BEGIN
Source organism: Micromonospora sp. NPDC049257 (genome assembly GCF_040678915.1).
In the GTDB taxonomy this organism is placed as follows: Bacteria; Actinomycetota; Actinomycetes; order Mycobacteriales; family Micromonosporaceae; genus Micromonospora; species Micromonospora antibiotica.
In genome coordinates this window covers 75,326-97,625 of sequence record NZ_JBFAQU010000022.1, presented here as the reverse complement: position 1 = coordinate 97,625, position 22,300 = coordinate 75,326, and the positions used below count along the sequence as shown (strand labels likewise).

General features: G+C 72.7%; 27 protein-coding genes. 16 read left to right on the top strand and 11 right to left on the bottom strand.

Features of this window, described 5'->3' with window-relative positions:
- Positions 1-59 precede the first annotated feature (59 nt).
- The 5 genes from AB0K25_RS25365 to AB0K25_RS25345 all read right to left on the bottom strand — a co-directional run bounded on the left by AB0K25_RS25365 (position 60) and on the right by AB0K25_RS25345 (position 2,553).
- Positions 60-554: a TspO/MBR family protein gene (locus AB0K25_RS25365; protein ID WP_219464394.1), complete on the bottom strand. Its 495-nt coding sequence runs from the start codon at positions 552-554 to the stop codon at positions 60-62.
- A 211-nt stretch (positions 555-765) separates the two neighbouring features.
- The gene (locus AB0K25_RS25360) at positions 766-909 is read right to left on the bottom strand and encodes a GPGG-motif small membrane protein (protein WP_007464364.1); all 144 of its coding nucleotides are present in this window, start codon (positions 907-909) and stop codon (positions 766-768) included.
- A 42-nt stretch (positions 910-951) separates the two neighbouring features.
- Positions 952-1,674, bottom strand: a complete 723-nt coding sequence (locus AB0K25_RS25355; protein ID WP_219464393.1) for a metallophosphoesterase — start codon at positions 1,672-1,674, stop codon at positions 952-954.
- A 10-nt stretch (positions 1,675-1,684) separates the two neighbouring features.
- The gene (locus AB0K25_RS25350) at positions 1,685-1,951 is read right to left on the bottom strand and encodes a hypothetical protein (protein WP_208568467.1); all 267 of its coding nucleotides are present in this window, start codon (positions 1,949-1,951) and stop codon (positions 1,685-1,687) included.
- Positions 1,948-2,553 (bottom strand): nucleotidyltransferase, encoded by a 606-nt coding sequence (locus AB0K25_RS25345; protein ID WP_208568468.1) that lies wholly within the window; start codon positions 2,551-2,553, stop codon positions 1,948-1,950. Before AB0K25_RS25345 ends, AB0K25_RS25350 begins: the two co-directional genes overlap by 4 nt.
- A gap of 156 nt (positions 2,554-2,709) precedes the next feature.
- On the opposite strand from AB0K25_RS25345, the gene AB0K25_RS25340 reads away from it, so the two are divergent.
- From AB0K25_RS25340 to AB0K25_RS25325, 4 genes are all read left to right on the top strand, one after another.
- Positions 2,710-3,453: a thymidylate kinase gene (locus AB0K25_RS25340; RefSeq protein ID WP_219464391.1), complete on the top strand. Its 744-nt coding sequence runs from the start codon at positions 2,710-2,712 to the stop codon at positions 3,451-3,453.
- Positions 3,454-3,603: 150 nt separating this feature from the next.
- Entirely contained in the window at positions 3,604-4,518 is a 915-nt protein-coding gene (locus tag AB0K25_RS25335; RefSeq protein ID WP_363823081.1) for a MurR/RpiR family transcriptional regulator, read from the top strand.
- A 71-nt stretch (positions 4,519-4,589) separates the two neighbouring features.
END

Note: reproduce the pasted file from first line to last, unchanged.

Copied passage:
Source organism: Micromonospora sp. NPDC049257 (genome assembly GCF_040678915.1).
In the GTDB taxonomy this organism is placed as follows: Bacteria; Actinomycetota; Actinomycetes; order Mycobacteriales; family Micromonosporaceae; genus Micromonospora; species Micromonospora antibiotica.
In genome coordinates this window covers 75,326-97,625 of sequence record NZ_JBFAQU010000022.1, presented here as the reverse complement: position 1 = coordinate 97,625, position 22,300 = coordinate 75,326, and the positions used below count along the sequence as shown (strand labels likewise).

General features: G+C 72.7%; 27 protein-coding genes. 16 read left to right on the top strand and 11 right to left on the bottom strand.

Features of this window, described 5'->3' with window-relative positions:
- Positions 1-59 precede the first annotated feature (59 nt).
- The 5 genes from AB0K25_RS25365 to AB0K25_RS25345 all read right to left on the bottom strand — a co-directional run bounded on the left by AB0K25_RS25365 (position 60) and on the right by AB0K25_RS25345 (position 2,553).
- Positions 60-554: a TspO/MBR family protein gene (locus AB0K25_RS25365; protein ID WP_219464394.1), complete on the bottom strand. Its 495-nt coding sequence runs from the start codon at positions 552-554 to the stop codon at positions 60-62.
- A 211-nt stretch (positions 555-765) separates the two neighbouring features.
- The gene (locus AB0K25_RS25360) at positions 766-909 is read right to left on the bottom strand and encodes a GPGG-motif small membrane protein (protein WP_007464364.1); all 144 of its coding nucleotides are present in this window, start codon (positions 907-909) and stop codon (positions 766-768) included.
- A 42-nt stretch (positions 910-951) separates the two neighbouring features.
- Positions 952-1,674, bottom strand: a complete 723-nt coding sequence (locus AB0K25_RS25355; protein ID WP_219464393.1) for a metallophosphoesterase — start codon at positions 1,672-1,674, stop codon at positions 952-954.
- A 10-nt stretch (positions 1,675-1,684) separates the two neighbouring features.
- The gene (locus AB0K25_RS25350) at positions 1,685-1,951 is read right to left on the bottom strand and encodes a hypothetical protein (protein WP_208568467.1); all 267 of its coding nucleotides are present in this window, start codon (positions 1,949-1,951) and stop codon (positions 1,685-1,687) included.
- Positions 1,948-2,553 (bottom strand): nucleotidyltransferase, encoded by a 606-nt coding sequence (locus AB0K25_RS25345; protein ID WP_208568468.1) that lies wholly within the window; start codon positions 2,551-2,553, stop codon positions 1,948-1,950. Before AB0K25_RS25345 ends, AB0K25_RS25350 begins: the two co-directional genes overlap by 4 nt.
- A gap of 156 nt (positions 2,554-2,709) precedes the next feature.
- On the opposite strand from AB0K25_RS25345, the gene AB0K25_RS25340 reads away from it, so the two are divergent.
- From AB0K25_RS25340 to AB0K25_RS25325, 4 genes are all read left to right on the top strand, one after another.
- Positions 2,710-3,453: a thymidylate kinase gene (locus AB0K25_RS25340; RefSeq protein ID WP_219464391.1), complete on the top strand. Its 744-nt coding sequence runs from the start codon at positions 2,710-2,712 to the stop codon at positions 3,451-3,453.
- Positions 3,454-3,603: 150 nt separating this feature from the next.
- Entirely contained in the window at positions 3,604-4,518 is a 915-nt protein-coding gene (locus tag AB0K25_RS25335; RefSeq protein ID WP_363823081.1) for a MurR/RpiR family transcriptional regulator, read from the top strand.
- A 71-nt stretch (positions 4,519-4,589) separates the two neighbouring features.